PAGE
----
Biden says US may take steps to restore internet access in Cuba

Biden says US may take steps to restore internet access in Cuba
© Greg Nash

President BidenJoe BidenTrump hails Arizona Senate for audit at Phoenix rally, slams governor Republicans focus tax hike opposition on capital gains change Biden on hecklers: 'This is not a Trump rally. Let 'em holler' MORE said Thursday that the United States is considering whether it can take steps to restore internet access in Cuba in the wake of protests against the government.

“They have cut off access to the internet. We are considering whether we have the technological ability to reinstate that access,” Biden told reporters at a joint press conference on Thursday with German Chancellor Angela Merkel.

Florida Gov. Ron DeSantisRon DeSantisPoll: 73 percent of Democratic voters would consider voting for Biden in the 2024 primary Florida asks Supreme Court to block CDC's limits on cruise ship industry Noem to travel to South Carolina for early voting event MORE (R) earlier Thursday sent a letter to Biden requesting federal assistance to provide internet access to people in Cuba. Sen. Marco RubioMarco Antonio RubioBipartisan congressional commission urges IOC to postpone, relocate Beijing Games Hillicon Valley: Democrats introduce bill to hold platforms accountable for misinformation during health crises | Website outages hit Olympics, Amazon and major banks Senators introduce bipartisan bill to secure critical groups against hackers MORE (R-Fla.) has also made a similar request of Biden.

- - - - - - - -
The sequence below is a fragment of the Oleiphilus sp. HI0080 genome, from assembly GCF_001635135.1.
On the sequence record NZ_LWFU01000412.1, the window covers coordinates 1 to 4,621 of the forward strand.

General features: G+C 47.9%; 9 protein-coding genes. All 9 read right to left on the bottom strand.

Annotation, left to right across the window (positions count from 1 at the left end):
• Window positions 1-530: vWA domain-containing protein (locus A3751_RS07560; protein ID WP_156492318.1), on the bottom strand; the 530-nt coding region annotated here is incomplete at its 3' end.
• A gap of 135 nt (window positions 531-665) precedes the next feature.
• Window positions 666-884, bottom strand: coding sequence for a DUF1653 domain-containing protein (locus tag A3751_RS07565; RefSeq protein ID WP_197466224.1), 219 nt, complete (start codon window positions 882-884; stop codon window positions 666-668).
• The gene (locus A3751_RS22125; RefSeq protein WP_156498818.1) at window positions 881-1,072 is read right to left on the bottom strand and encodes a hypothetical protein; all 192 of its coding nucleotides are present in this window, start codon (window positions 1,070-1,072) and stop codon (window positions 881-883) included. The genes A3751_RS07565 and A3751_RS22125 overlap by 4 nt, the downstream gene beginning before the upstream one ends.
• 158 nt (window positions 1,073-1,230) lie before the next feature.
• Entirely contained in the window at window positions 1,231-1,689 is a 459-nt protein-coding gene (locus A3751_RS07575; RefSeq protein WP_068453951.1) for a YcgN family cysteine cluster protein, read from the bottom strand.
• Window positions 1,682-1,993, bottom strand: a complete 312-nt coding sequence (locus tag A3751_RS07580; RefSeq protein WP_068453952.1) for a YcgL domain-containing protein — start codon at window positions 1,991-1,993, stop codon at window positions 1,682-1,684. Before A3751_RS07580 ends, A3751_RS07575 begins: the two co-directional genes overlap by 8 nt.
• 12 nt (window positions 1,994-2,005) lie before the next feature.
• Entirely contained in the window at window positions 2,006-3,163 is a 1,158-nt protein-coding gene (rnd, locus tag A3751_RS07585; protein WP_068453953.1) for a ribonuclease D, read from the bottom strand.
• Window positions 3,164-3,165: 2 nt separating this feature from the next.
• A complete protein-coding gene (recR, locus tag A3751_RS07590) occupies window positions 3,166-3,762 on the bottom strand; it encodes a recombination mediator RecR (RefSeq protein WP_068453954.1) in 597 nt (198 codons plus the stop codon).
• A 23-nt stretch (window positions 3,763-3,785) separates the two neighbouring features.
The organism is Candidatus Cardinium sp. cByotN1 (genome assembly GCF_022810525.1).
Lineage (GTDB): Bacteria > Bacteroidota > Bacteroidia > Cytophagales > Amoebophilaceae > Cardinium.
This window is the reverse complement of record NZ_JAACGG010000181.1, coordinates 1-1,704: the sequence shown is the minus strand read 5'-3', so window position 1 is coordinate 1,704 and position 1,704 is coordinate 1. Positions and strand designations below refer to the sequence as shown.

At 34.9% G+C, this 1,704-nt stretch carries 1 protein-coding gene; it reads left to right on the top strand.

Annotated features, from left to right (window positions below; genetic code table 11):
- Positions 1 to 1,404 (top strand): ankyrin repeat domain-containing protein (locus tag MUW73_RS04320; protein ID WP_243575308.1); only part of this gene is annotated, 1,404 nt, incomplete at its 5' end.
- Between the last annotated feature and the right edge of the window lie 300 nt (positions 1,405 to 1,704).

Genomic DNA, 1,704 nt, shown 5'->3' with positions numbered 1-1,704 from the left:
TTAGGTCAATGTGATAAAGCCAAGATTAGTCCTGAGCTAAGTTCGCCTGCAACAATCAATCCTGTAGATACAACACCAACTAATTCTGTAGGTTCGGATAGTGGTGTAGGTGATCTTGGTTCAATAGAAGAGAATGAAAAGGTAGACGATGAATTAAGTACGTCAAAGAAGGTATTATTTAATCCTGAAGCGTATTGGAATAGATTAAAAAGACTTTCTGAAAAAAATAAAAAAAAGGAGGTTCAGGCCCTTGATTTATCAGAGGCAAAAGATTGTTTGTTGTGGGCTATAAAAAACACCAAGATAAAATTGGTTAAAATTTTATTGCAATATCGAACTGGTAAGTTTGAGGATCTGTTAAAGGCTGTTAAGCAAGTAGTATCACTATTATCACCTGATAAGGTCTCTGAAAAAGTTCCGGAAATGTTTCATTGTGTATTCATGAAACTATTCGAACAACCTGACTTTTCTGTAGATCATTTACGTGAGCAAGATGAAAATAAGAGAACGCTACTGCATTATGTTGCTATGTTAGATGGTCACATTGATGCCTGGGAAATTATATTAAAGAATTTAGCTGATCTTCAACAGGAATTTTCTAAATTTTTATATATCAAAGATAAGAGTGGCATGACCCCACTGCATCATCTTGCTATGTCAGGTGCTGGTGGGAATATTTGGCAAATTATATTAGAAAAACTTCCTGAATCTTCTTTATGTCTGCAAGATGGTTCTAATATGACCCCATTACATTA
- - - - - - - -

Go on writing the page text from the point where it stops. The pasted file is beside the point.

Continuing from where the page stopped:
“Technology exists to provide Internet access into Cuba remotely, using the innovation of American enterprise and the diverse industries here,” DeSantis wrote. “Similar to the American efforts to broadcast radio into the Soviet Union during the Cold War in Europe, the federal government has a history of supporting the dissemination of information into Cuba for the Cuban people through Radio & Televisión Martí, located in Miami.”

Cubans took to the streets over the weekend to protest against the island’s communist government amid a worsening economic crisis. Authorities blocked access to internet and telephone service in an apparent effort to stifle the mass demonstrations, which were being fueled by social media platforms.

Biden said Thursday that the government of Cuba had failed its citizens and rejected communism as a “failed system.”

“Communism is a failed system — universally failed system — and I don’t see socialism as a very useful substitute, but that’s another story,” Biden said.

The Biden administration is currently reviewing the Trump-era Cuba policy, but it’s unclear when that review would be completed. Biden said that the U.S. is not currently considering sending remittances to Cuba because of the likelihood they would be confiscated by the government. He also said that the U.S. would be prepared to provide a “significant amount” COVID-19 vaccines to Cuba only if the U.S. were given assurances that an international organization would distribute vaccines on the ground.

Earlier this week, Biden expressed support for protesters in Cuba “bravely asserting fundamental and universal rights” and called on the Cuban government to listen to them.